Saturday, June 25, 2011

Right Between the Eyes

 . . . or maybe in the solar plexus.  I was reading my devotions this morning and this really hit me. The Scripture is John 12:27-28.

:. . . what shall I say? 'Father, save Me from this hour'? 
But for this purpose I came to this hour, 'Father, glorify Your name.'"

The commentary:
We say that there ought to be no sorrow, but there is sorrow, and we have to accept and receive ourselves in its fires.  If we try to evade sorrow, refusing to deal with it, we are foolish. Sorrow is one of the biggest facts in life, and there is no use in saying it should not be. Sin, sorrow, and suffering are, and it is not for us to say that God has made a mistake in allowing them.

Sorrow removes a great deal of a person's shallowness, but it does not always make that person better.

I think that when we see friends and family members suffering, we do two things. First, we try to make them feel better. Second, we try to figure it how it happened so we can help them avoid it in the future.

But what if it's all part of God's plan -- a plan that says we will all be better for having been in His presence, for having allowed Him to carry us in our sorrows? It is through adversity that we grow and become stronger in our faith.

Are there people who miss this? Absolutely.  The commentary also speaks to those who do not receive the sorrow in a manner consistent with what we know about God's love. They remain crippled, unable to help others or even themselves.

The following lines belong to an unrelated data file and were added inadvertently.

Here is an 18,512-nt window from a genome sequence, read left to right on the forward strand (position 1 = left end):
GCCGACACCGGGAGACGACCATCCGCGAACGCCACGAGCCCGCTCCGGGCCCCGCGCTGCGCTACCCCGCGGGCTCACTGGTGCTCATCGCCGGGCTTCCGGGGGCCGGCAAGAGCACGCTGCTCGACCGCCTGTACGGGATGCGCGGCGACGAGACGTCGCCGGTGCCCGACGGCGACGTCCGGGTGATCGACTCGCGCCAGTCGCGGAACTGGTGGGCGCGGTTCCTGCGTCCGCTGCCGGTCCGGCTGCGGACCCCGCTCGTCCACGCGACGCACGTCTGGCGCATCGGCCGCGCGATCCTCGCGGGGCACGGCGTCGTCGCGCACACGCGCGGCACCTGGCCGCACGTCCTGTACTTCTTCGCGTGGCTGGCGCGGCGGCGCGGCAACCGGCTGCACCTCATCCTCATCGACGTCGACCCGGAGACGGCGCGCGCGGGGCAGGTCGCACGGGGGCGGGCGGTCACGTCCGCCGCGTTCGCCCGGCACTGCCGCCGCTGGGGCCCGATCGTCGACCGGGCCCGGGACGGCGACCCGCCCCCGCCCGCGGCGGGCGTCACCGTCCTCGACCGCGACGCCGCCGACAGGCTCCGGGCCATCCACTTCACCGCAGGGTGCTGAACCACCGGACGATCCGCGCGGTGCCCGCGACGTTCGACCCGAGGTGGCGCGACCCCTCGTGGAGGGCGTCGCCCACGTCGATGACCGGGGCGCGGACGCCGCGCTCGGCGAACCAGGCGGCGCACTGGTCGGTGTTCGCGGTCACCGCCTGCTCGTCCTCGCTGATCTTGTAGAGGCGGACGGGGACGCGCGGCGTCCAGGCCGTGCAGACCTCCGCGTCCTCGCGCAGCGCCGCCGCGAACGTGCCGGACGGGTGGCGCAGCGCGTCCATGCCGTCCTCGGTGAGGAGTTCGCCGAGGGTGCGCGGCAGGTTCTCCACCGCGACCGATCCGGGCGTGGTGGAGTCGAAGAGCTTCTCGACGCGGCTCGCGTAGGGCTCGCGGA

People who have suffered, and come out the other side with their faith intact, are equipped to nurture and nourish others. That is the beauty of the suffering.


Mary said...

I just finished the 3rd book from a series of books (Barbara Kingsbury); the main character in this book turned away from God after 9/11...way away. Funny that you posted this today; that has definitely been on my mind the past few days.

Sweet Tea said...

I've had joy and I've had sorrow. Strange how I always feel way more loved by God during the joy rather than the sorrow. So much to learn so little time.

The Bug said...

I'm one of those people who feels closest to God during sorrow. I have to work at remembering to give thanks when life is good.

I think that going through sorrow is one of the most valuable tools in making people empathetic individuals. It's hard to say that you know how someone feels if you haven't been there (at least for me - I'm kind of clueless).